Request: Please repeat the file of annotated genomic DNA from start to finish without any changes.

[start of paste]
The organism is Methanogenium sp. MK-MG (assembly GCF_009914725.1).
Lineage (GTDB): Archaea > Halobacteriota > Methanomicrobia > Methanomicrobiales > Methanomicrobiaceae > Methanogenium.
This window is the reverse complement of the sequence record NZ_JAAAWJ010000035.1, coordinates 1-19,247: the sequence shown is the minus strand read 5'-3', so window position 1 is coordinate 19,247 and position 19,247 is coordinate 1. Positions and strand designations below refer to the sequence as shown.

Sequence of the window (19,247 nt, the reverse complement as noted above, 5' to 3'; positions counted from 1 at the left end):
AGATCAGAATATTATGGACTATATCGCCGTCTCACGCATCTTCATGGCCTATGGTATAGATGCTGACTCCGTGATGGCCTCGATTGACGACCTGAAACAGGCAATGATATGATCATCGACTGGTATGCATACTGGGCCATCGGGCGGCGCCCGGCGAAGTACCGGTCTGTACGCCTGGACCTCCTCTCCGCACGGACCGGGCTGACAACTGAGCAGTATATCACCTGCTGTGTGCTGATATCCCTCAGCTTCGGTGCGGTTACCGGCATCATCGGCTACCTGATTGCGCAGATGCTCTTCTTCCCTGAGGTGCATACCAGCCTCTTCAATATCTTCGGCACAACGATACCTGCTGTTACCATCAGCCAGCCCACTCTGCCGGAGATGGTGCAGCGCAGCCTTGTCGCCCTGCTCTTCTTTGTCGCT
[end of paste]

The organism is Methanogenium sp. MK-MG (assembly GCF_009914725.1).
Lineage (GTDB): Archaea > Halobacteriota > Methanomicrobia > Methanomicrobiales > Methanomicrobiaceae > Methanogenium.
This window is the reverse complement of the sequence record NZ_JAAAWJ010000035.1, coordinates 1-19,247: the sequence shown is the minus strand read 5'-3', so window position 1 is coordinate 19,247 and position 19,247 is coordinate 1. Positions and strand designations below refer to the sequence as shown.

Sequence of the window (19,247 nt, the reverse complement as noted above, 5' to 3'; positions counted from 1 at the left end):
AGATCAGAATATTATGGACTATATCGCCGTCTCACGCATCTTCATGGCCTATGGTATAGATGCTGACTCCGTGATGGCCTCGATTGACGACCTGAAACAGGCAATGATATGATCATCGACTGGTATGCATACTGGGCCATCGGGCGGCGCCCGGCGAAGTACCGGTCTGTACGCCTGGACCTCCTCTCCGCACGGACCGGGCTGACAACTGAGCAGTATATCACCTGCTGTGTGCTGATATCCCTCAGCTTCGGTGCGGTTACCGGCATCATCGGCTACCTGATTGCGCAGATGCTCTTCTTCCCTGAGGTGCATACCAGCCTCTTCAATATCTTCGGCACAACGATACCTGCTGTTACCATCAGCCAGCCCACTCTGCCGGAGATGGTGCAGCGCAGCCTTGTCGCCCTGCTCTTCTTTGTCGCT